publisher colophon

MINDEN, LOWER SAXONY

141. Seal of Jesse

[at the left]

[    ] Ben Hay-Het-Resh[    ]Nun-Ayin

[    ] Son of the Sage Master[    ], May His Soul Rest in Eden

[at the right]

S. IESSE.

Seal of Jesse

Dimensions: approximately 34 mm. Impression.

Location: City Archives of Minden, A I No. 201.

Bibliography: Ilgen, 1900, Pl. 260, No. 27.

The seal of Jesse, called Yesse in the German records, has letters so rubbed by time that one must guess at them. It is attached to a document dated February 26, 1403, and illustrated here, from Minden, a small city near Hanover in northwest Germany. The substance of the document is that the Jew Yesse confirms that he and his heirs owe Henken Porzen fifty Rhine gulden. Of itself this is an unusual document, since it is an acknowledgment of a Jewish debt to a Christian rather than vice versa.

The seal appended is unusually large, and it is apparent that there are Hebrew letters to the left, while the name in Roman letters is to the right, both circling around, in a standard manner, between solid lines. Because the document begins, “Ich yesse ye yode,” or “I Yesse the Jew,” one may guess at the Roman letters of the seal. The Hebrew is badly mangled, the seal owner’s first name, as well as that of his father, being completely lost. The last contraction, of course, refers to the fact that Jesse’s father was dead.

Much more interesting is the extraordinary device clearly shown on the seal, a crown on a shield. One would be hard put to find a grouping more alien to medieval Jewish seals. The portrayal of a crown appears nowhere else on any Jewish seal from this period,* and it is difficult to understand how a Jew could have publicly employed such a symbol, which was considered a prerogative of royal authority. The writer has inquired of various archival directors in Germany regarding this matter, with no satisfactory response. Jesse, of course, was the name of the father of King David and symbolized the royal family of Judah, hence the possible meaning of the crown. European coinage of course is studded with this representation (see the fourteenth-century Provençal coin reproduced here), and the taler (the model of our silver dollar), which became a standard coin a little more than a century later, shows a crown and shield—though the crown is almost always above rather than on the shield.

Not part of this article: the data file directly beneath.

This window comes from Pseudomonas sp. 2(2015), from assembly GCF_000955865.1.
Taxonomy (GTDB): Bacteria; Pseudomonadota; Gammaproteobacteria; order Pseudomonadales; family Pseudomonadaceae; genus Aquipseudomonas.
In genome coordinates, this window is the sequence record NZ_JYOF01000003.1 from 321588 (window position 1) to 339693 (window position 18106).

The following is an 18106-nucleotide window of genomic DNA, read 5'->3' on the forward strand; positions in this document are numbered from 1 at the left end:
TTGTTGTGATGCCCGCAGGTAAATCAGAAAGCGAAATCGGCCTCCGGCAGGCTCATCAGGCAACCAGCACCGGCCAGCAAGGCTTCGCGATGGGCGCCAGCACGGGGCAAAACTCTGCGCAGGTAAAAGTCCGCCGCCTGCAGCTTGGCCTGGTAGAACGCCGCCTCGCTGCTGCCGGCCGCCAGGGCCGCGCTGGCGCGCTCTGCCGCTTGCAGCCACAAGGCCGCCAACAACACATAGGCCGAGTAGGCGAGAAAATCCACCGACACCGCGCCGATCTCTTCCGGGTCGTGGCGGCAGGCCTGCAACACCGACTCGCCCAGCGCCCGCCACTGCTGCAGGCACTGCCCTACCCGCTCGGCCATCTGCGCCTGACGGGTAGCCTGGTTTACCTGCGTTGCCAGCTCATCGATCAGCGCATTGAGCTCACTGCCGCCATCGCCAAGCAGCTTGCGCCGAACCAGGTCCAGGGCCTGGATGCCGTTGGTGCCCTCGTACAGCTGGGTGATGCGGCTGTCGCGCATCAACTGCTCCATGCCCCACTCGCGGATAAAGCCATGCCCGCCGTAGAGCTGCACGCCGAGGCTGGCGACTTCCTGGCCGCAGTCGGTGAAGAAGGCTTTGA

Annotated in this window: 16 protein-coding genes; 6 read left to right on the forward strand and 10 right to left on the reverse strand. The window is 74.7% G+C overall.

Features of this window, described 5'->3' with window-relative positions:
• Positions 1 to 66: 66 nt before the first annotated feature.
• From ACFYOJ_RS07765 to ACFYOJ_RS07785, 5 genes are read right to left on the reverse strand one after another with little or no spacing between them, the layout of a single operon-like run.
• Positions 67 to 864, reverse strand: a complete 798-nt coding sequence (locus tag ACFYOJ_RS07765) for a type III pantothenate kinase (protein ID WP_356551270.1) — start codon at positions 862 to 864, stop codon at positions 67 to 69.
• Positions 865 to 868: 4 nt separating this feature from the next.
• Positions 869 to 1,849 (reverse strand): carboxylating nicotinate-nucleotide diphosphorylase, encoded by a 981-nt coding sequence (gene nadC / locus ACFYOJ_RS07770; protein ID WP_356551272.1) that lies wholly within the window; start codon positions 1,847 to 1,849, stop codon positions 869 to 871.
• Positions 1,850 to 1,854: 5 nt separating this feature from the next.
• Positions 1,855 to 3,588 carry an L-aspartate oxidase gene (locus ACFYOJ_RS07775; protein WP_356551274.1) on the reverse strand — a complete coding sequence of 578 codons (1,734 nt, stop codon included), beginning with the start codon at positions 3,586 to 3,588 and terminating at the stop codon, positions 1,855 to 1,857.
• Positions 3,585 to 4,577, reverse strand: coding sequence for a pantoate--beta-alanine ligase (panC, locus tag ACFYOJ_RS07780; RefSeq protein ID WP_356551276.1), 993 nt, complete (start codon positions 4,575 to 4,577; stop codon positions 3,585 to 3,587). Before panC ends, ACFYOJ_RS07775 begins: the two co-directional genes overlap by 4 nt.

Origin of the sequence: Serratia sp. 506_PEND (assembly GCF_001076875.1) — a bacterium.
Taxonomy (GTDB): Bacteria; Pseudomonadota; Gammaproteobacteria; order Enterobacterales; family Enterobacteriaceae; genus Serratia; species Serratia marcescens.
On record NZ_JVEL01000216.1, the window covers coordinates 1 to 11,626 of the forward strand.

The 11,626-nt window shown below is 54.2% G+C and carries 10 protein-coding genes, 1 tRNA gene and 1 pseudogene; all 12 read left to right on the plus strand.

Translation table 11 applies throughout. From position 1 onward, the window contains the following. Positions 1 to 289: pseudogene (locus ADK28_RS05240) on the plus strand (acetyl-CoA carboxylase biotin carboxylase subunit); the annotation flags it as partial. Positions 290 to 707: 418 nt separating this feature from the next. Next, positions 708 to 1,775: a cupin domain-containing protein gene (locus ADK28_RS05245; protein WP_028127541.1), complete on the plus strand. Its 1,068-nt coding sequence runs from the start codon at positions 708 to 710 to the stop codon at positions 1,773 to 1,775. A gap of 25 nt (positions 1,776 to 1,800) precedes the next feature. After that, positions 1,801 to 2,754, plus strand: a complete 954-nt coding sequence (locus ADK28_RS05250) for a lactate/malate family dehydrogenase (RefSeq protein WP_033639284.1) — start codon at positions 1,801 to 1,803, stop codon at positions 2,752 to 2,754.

No. 141, seal of Jesse (Tesse), attached to debt acknowledgment from Minden, February 26, 1403 (reduced in size).

Obverse of sol issued at Provence by Louis d’Anjou, 1382–84.

The document to which the seal is appended is located at Minden, but there is nothing in the wording to indicate that Yesse came from Minden, and we can be sure he did not, since the Jews were expelled from Minden in 1350 at the end of the Black Plague and were not permitted to resettle in the city until the sixteenth century.


*Heraldic regulation in England was stricter than on the continent, and the use of a coronet in Germany often indicated little beyond noble birth. In fact, the mauerkrone (mural crown) was often used by towns to adorn their arms.

*Heraldic regulation in England was stricter than on the continent, and the use of a coronet in Germany often indicated little beyond noble birth. In fact, the mauerkrone (mural crown) was often used by towns to adorn their arms.

Much more interesting is the extraordinary device clearly shown on the seal, a crown on a shield. One would be hard put to find a grouping more alien to medieval Jewish seals. The portrayal of a crown appears nowhere else on any Jewish seal from this period,* and it is difficult to understand how a Jew could have publicly employed such a symbol, which was considered a prerogative of royal authority. The writer has inquired of various archival directors in Germany regarding this matter, with no satisfactory response. Jesse, of course, was the name of the father of King David and symbolized the royal family of Judah, hence the possible meaning of the crown. European coinage of course is studded with this representation (see the fourteenth-century Provençal coin reproduced here), and the taler (the model of our silver dollar), which became a standard coin a little more than a century later, shows a crown and shield—though the crown is almost always above rather than on the shield.

Additional Information

ISBN
9780814344859
MARC Record
OCLC
1055142843
Pages
264-265
Launched on MUSE
2018-10-02
Open Access
Yes
Creative Commons
CC-BY-NC-SA
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